Shinsuke Nakamura is probably one of the best wrestlers I've ever been in the ring with. He's very unorthodox. Everything he does is with knockout power. He's a guy who is very flamboyant, so don't let his Michael Jackson antics fool you. This guy is deadly.
When you're an independent wrestler, committing a lot of time and effort into honing your craft as much as possible in as many different places as possible will catch the WWE's interest as far as the independent level goes.
I've been over to Japan a handful of times, and the fans there are some of the best. So supportive, so appreciative, genuinely excited to meet the wrestlers they watch.
When I was first started, when I was eighteen, I wrestled for a company that had a very hardcore fanbase and demanded a lot from its wrestlers. So, every single match, I would do every move possible. I would land on the concrete floor; I would land really high on my head just to try to impress the fans.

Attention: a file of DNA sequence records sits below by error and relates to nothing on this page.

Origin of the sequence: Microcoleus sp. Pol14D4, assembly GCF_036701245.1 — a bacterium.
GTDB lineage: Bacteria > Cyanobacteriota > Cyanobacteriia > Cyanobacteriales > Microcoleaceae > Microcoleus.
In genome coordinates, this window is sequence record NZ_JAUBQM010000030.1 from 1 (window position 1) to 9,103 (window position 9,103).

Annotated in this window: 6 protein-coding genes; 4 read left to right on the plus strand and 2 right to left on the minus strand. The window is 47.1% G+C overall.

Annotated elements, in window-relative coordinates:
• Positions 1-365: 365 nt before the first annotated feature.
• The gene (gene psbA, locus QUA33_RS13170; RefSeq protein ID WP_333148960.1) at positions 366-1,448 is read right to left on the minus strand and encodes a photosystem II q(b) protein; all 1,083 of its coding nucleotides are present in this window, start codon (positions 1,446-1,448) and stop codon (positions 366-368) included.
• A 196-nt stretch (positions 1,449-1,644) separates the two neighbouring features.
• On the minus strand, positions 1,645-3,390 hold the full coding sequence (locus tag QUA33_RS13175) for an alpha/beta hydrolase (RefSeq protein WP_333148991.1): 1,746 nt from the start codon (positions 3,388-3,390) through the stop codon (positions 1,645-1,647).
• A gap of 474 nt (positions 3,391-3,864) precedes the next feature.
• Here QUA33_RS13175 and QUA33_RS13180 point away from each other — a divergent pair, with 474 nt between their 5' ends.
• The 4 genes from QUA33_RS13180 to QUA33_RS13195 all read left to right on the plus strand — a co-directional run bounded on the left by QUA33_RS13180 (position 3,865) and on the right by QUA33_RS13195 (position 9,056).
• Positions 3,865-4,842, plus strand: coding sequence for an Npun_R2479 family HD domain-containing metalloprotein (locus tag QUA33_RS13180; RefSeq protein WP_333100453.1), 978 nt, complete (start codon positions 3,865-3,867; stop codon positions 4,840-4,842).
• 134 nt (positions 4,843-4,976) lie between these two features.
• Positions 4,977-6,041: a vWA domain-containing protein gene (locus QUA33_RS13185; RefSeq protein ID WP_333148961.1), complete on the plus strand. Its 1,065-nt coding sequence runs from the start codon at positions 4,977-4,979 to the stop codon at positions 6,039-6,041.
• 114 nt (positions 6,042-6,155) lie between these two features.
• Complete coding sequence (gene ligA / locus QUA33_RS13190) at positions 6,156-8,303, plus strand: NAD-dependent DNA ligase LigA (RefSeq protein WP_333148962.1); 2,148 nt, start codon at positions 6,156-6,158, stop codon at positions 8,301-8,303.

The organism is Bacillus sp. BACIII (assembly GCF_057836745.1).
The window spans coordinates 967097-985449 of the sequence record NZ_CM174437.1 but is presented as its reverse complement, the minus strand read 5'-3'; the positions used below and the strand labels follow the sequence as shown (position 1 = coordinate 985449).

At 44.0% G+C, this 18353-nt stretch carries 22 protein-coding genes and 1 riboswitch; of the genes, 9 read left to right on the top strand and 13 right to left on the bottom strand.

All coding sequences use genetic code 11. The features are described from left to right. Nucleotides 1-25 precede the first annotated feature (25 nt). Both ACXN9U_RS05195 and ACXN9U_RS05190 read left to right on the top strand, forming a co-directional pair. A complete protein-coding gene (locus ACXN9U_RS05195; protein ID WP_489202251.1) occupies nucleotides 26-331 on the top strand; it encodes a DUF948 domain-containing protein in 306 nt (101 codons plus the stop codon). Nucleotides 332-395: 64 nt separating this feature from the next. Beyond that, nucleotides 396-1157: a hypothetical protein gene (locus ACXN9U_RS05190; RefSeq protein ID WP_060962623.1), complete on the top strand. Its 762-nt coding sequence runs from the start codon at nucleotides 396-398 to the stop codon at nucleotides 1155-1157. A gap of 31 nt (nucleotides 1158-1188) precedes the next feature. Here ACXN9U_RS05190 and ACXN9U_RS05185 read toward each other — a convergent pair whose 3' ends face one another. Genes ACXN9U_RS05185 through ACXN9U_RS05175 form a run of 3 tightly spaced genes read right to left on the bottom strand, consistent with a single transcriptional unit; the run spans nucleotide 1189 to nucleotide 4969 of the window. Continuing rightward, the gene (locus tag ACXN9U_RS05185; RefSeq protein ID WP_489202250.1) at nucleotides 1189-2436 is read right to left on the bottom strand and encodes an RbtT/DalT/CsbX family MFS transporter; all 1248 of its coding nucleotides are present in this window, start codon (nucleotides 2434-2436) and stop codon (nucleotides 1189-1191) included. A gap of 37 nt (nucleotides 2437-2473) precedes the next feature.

When I was nine years old and dreamed of being a pro wrestler, the thing I was most fascinated by was how much love the wrestlers got.
I was a 19 year old kid; I was 170 lbs soaking wet. I didn't have an identity. I didn't have a look. I didn't have the proper gear. I was just a young guy trying to be a wrestler. So, to be honest, WWE didn't even give me a second look.
Without Ring of Honor, I wouldn't be the wrestler I am or have the confidence needed to continue to grow in this ever-challenging sport.
For anyone watching Ring of Honor out of the gate, they knew when they were watching an ROH event that they were watching a different level of wrestler from what they had seen.
There are good wrestlers, great wrestlers, and special wrestlers.
I like to think I've always been a good wrestler.